The Federal Reserve decided not to raise interest rates Wednesday. And while officials said they’re on track to gradually raise short-term rates this year, they gave no indication about when they will start.
Officials voted unanimously at the end of their two-day policy meeting to hold the benchmark interest rate in between the current .5 percent to .75 percent range that was set when the Fed lifted rates by a quarter point in December, the Wall Street Journal reported.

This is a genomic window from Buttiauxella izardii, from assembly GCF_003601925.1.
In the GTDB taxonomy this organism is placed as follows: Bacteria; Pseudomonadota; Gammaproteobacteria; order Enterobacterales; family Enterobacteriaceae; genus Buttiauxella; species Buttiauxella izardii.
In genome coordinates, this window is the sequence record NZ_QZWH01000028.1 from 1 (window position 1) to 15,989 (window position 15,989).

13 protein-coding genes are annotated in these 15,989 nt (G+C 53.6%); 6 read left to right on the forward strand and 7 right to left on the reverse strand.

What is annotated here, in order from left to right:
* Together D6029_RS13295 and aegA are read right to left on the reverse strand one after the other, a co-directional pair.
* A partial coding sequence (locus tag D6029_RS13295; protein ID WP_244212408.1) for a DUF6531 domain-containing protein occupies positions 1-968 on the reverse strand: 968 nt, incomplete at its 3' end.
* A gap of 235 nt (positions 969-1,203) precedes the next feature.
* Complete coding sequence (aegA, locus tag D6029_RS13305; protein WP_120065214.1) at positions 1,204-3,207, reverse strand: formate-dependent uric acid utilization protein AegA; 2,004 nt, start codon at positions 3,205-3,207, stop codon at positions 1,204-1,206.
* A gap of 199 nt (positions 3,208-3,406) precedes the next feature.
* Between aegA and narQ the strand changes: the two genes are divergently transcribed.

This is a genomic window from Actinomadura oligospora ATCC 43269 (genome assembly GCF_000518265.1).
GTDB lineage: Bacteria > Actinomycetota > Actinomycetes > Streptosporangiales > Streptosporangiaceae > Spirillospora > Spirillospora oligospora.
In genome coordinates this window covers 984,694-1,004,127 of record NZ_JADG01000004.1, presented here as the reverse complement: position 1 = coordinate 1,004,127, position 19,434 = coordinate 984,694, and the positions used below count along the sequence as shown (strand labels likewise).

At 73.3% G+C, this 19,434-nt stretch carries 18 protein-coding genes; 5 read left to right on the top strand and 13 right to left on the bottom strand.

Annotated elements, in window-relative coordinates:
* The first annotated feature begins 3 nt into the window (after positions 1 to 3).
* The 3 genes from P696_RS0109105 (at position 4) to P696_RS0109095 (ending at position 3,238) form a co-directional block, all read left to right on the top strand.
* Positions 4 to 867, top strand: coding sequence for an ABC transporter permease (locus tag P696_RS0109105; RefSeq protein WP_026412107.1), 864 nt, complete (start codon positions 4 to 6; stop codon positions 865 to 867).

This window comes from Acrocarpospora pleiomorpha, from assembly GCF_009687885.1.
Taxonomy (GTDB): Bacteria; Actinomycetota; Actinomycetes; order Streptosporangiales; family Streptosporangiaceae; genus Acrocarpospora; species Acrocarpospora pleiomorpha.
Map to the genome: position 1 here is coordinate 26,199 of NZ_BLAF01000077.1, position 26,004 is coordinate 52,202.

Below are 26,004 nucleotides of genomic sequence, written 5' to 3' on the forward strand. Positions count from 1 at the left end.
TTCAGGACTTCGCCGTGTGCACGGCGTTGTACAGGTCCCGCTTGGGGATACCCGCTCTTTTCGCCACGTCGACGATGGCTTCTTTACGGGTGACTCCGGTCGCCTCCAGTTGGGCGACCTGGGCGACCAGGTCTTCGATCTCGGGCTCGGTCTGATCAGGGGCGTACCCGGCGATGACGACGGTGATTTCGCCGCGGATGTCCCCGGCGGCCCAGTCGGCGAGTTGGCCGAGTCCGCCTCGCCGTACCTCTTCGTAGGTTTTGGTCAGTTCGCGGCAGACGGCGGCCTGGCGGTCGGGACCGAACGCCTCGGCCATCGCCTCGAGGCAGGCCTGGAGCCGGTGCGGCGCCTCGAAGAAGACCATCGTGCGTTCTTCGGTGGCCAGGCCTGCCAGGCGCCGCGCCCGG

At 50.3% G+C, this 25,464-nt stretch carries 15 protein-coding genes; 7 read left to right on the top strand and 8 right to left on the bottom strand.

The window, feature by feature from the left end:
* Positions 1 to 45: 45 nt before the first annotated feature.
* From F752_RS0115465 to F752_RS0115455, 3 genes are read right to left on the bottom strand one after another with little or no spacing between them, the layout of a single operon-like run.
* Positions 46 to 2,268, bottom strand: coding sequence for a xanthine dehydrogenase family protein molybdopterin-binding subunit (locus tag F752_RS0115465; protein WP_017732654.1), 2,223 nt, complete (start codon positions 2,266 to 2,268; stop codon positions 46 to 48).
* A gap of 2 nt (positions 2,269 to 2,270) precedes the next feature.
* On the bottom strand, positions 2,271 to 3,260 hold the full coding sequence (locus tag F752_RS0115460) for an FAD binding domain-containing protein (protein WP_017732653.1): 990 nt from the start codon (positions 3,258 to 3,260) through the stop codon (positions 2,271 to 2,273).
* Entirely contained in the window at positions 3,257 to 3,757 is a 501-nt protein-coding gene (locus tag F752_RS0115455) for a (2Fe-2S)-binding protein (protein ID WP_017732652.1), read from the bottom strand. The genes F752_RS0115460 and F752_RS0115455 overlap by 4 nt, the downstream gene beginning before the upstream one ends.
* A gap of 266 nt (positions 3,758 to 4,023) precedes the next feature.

Late last year, the central bank said it would most likely raise rates in 2017 in three quarter-point increments, and gave no indication Wednesday that the policy had changed.
Officials said in a statement described the risks to their outlook as “roughly balanced,” meaning they think it’s just as likely that the economy will perform better than they’ve projected as it is likely to underperform.
They said they will continue to “closely monitor inflation indicators and global economic and financial developments.”
The Fed is slated to meet again on March 14. Inflation moved to 1.6 percent in December, closer to the Fed’s 2 percent target. Some insiders think President Donald Trump’s plan to slash taxes and increase spending could push the economy to grow faster than projected, which could raise inflation and force the Fed to raise rates too quickly. [WSJ] – Rich Bockmann